BRHS seeks comment on affiliation offers

Published 10:53 pm Friday, October 15, 2010

Staff Writer

The public will have a chance Oct. 27 to give opinions to the Board of Commissioners of the Beaufort Regional Health System on five affiliation offers now before the heath system’s governing body.
A public hearing has been set for 6 p.m. in the multipurpose room in Building 10 on the Beaufort County Community College campus for the board to receive comments on the offers.
The hearing was announced Thursday by Pam Shadle, BRHS director of marketing and public relations.
Copies of the offers will be available for review by the public at the Brown Library and the Beaufort-Hyde-Martin Regional Library, both in Washington, Shadle said.
The BRHS board will use the comments it receives from the public to help it identify issues of concern as its members begin to evaluate the offers, board Chairwoman Alice Mills Sadler said in an interview following a recent BRHS board meeting.
The board also will hear from members of the medical community in a meeting scheduled for Tuesday.
“We’re going to get input from the medical staff and input from the public,” Sadler said.
Four prospective partners have presented a total of five proposals for some type of affiliation with BRHS.
Greenville-based University Health Systems of Eastern Carolina, Community Health Systems Inc. of Brentwood, Tenn., and LHP Hospital Group of Plano, Texas, presented lease offers. LHP Hospital Group and Brim Healthcare of Brentwood, Tenn., presented alternative proposals that would either create some type of joint venture with BRHS or establish a management-services arrangement.
A summary of the proposals were presented to the board earlier this week by Daryl P. Johnson and James R. Hills of HealthCare Appraisers Inc., the Florida-based consultants who guided the local hospital’s search for suitors.
The Washington Daily News on Thursday obtained copies of those proposals.
University Health Systems, a private, nonprofit organization with a listed $607 million in assets, presented an offer for a 20-year lease. It offered a prepaid lease payment of $18.1 million and promised a minimum of $21 million in capital expenditures over the first five years of the lease. BRHS employees would become employees of the UHS subsidiary, East Carolina Health, under the proposed UHS lease. The offer also stipulates that a local directors council will be developed to help manage the hospital. Its proposal also says that at the end of the lease, UHS is entitled to full and complete ownership of all leased assets, according to the HAI executive summary of the UHS proposal.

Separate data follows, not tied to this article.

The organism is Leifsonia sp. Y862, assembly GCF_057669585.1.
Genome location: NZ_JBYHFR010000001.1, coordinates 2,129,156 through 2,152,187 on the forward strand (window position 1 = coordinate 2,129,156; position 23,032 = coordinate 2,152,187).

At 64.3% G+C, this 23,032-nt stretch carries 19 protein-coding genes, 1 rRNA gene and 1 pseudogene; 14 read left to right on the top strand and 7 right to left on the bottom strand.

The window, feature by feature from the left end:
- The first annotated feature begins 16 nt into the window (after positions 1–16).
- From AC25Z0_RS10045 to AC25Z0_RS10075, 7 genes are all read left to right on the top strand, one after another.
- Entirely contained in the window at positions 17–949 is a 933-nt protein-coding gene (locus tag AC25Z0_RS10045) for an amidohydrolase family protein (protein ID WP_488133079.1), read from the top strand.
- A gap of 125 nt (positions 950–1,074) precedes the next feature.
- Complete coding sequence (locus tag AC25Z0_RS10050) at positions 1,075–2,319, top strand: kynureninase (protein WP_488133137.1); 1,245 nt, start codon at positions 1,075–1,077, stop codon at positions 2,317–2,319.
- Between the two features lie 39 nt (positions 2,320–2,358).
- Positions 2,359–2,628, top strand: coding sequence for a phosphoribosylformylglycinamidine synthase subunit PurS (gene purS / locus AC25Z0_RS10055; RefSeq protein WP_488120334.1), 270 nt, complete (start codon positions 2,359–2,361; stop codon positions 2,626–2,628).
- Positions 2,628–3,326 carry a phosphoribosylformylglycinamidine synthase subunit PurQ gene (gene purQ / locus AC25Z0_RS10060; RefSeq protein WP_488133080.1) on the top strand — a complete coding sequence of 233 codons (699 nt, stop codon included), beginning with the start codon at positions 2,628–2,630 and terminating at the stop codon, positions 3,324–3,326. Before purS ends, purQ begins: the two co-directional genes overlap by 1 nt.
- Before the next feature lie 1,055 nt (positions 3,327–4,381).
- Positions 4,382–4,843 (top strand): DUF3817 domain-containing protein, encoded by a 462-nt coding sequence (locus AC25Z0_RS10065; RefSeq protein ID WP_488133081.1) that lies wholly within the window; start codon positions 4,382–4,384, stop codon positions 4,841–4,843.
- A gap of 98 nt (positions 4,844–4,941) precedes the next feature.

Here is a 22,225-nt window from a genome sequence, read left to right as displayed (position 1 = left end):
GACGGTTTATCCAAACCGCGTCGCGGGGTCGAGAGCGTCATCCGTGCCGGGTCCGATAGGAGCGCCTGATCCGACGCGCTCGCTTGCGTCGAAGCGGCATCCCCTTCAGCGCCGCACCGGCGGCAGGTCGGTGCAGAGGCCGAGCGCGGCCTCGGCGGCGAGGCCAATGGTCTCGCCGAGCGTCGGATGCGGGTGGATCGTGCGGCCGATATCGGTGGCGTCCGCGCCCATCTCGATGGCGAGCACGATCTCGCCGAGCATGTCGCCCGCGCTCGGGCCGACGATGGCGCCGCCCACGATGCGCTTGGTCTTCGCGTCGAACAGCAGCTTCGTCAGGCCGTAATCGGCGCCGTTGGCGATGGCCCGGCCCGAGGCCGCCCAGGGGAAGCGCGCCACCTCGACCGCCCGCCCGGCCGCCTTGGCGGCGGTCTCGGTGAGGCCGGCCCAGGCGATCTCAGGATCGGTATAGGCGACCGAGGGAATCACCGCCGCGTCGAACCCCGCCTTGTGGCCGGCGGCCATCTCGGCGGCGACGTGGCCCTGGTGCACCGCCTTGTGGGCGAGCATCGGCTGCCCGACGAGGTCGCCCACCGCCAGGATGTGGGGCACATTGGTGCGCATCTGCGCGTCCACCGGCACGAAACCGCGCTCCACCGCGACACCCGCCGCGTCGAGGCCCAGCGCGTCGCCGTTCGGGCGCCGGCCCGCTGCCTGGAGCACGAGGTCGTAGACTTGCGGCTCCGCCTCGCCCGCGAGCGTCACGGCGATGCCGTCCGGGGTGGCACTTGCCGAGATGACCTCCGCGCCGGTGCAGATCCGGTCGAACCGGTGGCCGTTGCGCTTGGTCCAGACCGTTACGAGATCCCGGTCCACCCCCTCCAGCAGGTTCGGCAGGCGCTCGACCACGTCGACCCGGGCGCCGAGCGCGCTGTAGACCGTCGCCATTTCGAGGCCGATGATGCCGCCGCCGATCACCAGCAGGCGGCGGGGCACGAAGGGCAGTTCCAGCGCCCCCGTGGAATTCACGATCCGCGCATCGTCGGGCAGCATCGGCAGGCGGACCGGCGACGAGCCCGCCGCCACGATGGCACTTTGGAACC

Community Health Systems, a public, for-profit organization with a listed $2.16 billion in assets, presented an offer for a 30-year lease plus two 10-year renewals at fair-market value. It offered a prepaid lease payment of $30 million and promised $25 million in capital expenditures and $2 million in physician-recruitment expenditures during the first five years of the lease. The local health system would continue to have a local board comprised of up to 12 members. CHS indicated it would hire all active employees, provide a competitive benefits plan and, “subject to due diligence,” assume all physicians’ contracts. At the end of the end of the lease term, BRHS would retain ownership of its assets but would be required to reimburse CHS for the value of any capital expenditures made by CHS within five years of the end of the lease, according to the HAI summary and the offer.
Brim Healthcare, a private, for-profit organization, chose not to disclose its assets. It presented a proposal for a management-services arrangement for three years plus one two-year renewal. The chief operating and chief financial officers of the local health system would be Brim employees, and the health system would be directed by the local governing board as currently seated. The offer proposed a starting point for discussions of its management fee at 1 percent to 3 percent of net patient revenue, according to the HAI summary and the offer.
LHP Hospital Group, a private, for-profit organization, disclosed its assets confidentially to the BRHS board. It presented two options — a proposed 30-year lease plus two 10-year renewals at fair-market value and a proposed joint venture, with LHP investing $24 million in cash and having an 80-percent interest in a new joint venture with BRHS. Under its lease proposal, LHP agrees to retain all BRHS employees who are actively employed as of the closing date at their current salaries. BRHS would be governed by a 12-member board appointed by LHP and comprised 50 percent by doctors from the medical staff and 50 percent from members of the community. Under its joint-venture proposal, BRHS would choose LHP as a capital partner, according to the HAI summary and the offer.
In his presentation to the BRHS board earlier this week, Hills recommended that the BRHS board negotiate the details of any of the proposals with potential merger partners in live, on-site interviews.
Sadler said the BRHS board will rank the five offers based on each potential partner’s responses to a list of some 70 questions posed by the local health system in its request for proposals.
She said the board will then decide which potential merger partners to interview.